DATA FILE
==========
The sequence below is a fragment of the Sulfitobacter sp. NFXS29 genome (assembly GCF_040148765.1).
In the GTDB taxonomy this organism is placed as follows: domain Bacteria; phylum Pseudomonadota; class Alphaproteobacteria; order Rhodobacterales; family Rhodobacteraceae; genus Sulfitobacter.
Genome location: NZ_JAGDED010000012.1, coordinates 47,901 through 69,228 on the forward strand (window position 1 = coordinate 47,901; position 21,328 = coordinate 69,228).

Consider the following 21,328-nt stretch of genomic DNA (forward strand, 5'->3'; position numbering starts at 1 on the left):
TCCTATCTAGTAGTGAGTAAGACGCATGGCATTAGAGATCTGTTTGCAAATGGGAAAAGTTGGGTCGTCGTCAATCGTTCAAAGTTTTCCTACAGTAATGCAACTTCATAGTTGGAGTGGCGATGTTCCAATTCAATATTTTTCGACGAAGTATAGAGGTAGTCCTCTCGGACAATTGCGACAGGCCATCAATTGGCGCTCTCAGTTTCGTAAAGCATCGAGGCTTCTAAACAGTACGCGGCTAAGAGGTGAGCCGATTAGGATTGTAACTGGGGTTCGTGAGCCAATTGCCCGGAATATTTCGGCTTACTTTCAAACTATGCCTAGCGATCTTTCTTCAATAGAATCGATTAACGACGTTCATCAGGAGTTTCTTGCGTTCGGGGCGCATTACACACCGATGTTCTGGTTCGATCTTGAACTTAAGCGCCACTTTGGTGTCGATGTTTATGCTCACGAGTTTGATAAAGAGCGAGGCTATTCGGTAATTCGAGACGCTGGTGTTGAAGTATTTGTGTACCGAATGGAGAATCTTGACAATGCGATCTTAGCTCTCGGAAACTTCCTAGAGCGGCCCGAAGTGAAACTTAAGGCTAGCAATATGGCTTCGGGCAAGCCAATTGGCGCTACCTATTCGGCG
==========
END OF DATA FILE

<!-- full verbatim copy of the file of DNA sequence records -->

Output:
The sequence below is a fragment of the Sulfitobacter sp. NFXS29 genome (assembly GCF_040148765.1).
In the GTDB taxonomy this organism is placed as follows: domain Bacteria; phylum Pseudomonadota; class Alphaproteobacteria; order Rhodobacterales; family Rhodobacteraceae; genus Sulfitobacter.
Genome location: NZ_JAGDED010000012.1, coordinates 47,901 through 69,228 on the forward strand (window position 1 = coordinate 47,901; position 21,328 = coordinate 69,228).

Consider the following 21,328-nt stretch of genomic DNA (forward strand, 5'->3'; position numbering starts at 1 on the left):
TCCTATCTAGTAGTGAGTAAGACGCATGGCATTAGAGATCTGTTTGCAAATGGGAAAAGTTGGGTCGTCGTCAATCGTTCAAAGTTTTCCTACAGTAATGCAACTTCATAGTTGGAGTGGCGATGTTCCAATTCAATATTTTTCGACGAAGTATAGAGGTAGTCCTCTCGGACAATTGCGACAGGCCATCAATTGGCGCTCTCAGTTTCGTAAAGCATCGAGGCTTCTAAACAGTACGCGGCTAAGAGGTGAGCCGATTAGGATTGTAACTGGGGTTCGTGAGCCAATTGCCCGGAATATTTCGGCTTACTTTCAAACTATGCCTAGCGATCTTTCTTCAATAGAATCGATTAACGACGTTCATCAGGAGTTTCTTGCGTTCGGGGCGCATTACACACCGATGTTCTGGTTCGATCTTGAACTTAAGCGCCACTTTGGTGTCGATGTTTATGCTCACGAGTTTGATAAAGAGCGAGGCTATTCGGTAATTCGAGACGCTGGTGTTGAAGTATTTGTGTACCGAATGGAGAATCTTGACAATGCGATCTTAGCTCTCGGAAACTTCCTAGAGCGGCCCGAAGTGAAACTTAAGGCTAGCAATATGGCTTCGGGCAAGCCAATTGGCGCTACCTATTCGGCG